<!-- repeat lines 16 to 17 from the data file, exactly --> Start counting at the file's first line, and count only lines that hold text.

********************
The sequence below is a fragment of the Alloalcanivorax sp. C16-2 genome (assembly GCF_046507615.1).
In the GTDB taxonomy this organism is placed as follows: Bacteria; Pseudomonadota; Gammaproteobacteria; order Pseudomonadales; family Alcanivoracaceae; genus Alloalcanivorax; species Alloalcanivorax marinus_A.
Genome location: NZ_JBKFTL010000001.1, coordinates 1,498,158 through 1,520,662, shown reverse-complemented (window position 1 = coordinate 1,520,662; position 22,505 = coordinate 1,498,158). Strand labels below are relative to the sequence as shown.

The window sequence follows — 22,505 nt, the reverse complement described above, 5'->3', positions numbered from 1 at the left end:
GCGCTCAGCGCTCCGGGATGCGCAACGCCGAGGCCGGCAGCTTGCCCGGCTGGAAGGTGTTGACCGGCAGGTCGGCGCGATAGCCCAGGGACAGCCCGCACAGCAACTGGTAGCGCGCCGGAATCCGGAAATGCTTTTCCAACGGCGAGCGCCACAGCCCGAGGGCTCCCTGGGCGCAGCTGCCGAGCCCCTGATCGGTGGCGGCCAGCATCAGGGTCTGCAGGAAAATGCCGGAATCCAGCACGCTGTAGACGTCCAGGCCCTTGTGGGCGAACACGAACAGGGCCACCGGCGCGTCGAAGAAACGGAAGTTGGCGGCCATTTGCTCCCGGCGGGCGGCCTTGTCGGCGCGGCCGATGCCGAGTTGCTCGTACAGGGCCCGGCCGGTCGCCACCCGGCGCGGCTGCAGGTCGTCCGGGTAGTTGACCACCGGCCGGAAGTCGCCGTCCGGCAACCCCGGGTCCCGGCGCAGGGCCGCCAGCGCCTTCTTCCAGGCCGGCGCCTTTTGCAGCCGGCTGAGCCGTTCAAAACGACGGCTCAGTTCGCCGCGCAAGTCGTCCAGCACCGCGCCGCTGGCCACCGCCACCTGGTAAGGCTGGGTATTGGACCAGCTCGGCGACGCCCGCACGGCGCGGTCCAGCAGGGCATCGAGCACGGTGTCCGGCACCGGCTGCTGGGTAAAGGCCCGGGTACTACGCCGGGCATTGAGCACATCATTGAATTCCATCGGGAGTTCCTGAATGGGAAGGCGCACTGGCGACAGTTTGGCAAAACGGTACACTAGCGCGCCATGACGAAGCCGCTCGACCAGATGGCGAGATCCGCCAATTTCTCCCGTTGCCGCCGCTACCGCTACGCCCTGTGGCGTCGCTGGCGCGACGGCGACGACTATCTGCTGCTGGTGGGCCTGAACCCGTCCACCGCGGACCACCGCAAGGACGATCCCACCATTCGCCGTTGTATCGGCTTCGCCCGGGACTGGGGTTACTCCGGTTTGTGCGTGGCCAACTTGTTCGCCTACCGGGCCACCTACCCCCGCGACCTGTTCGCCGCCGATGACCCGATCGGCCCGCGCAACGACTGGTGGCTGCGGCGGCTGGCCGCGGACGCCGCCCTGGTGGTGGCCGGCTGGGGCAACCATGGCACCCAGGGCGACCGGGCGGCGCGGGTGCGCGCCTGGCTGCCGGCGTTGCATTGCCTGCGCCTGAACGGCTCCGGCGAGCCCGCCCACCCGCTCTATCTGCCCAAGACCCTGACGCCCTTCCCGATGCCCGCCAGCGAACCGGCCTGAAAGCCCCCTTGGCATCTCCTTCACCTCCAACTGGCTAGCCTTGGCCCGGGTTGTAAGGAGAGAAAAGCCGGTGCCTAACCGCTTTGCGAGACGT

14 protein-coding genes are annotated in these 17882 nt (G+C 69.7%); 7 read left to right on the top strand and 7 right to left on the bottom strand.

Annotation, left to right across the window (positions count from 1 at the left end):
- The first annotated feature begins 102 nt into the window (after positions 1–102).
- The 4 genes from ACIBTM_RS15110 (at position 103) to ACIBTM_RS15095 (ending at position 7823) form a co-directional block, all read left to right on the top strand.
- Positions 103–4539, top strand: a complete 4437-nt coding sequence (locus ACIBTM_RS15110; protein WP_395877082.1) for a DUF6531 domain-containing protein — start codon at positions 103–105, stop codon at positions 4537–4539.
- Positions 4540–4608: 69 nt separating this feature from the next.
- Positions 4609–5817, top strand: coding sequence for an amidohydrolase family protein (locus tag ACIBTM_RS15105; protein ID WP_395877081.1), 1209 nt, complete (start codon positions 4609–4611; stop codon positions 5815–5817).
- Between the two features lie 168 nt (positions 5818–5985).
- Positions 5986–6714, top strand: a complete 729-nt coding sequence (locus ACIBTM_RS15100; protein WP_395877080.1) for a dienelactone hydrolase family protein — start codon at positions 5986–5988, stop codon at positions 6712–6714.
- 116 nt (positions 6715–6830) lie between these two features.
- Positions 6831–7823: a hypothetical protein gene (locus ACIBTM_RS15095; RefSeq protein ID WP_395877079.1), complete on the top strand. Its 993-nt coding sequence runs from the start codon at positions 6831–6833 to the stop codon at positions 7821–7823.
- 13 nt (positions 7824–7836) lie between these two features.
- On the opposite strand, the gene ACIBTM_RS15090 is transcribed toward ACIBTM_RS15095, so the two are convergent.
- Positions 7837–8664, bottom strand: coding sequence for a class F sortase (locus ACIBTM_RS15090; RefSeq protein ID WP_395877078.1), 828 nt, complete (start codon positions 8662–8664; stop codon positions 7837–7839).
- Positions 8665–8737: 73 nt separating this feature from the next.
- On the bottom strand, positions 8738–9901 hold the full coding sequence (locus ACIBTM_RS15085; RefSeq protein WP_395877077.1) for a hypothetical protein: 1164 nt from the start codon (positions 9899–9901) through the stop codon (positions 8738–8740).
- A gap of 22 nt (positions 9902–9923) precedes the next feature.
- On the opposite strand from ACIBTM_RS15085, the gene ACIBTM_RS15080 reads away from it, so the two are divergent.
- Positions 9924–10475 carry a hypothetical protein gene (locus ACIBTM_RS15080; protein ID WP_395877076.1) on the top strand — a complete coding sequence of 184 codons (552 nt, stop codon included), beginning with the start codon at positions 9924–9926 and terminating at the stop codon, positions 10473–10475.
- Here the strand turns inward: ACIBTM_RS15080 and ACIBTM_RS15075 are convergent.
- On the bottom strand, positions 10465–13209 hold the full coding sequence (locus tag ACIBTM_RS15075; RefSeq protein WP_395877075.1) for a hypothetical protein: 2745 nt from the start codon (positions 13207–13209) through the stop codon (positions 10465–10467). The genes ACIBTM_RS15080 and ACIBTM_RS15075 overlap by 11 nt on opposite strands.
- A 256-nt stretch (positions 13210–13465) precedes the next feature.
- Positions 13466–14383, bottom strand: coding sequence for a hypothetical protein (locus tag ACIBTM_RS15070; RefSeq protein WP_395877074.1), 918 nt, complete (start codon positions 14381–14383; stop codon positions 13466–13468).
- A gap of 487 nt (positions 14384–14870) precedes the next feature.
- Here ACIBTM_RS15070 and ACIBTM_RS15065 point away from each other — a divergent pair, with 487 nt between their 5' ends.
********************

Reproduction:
- Positions 6831–7823: a hypothetical protein gene (locus ACIBTM_RS15095; RefSeq protein ID WP_395877079.1), complete on the top strand. Its 993-nt coding sequence runs from the start codon at positions 6831–6833 to the stop codon at positions 7821–7823.
- 13 nt (positions 7824–7836) lie between these two features.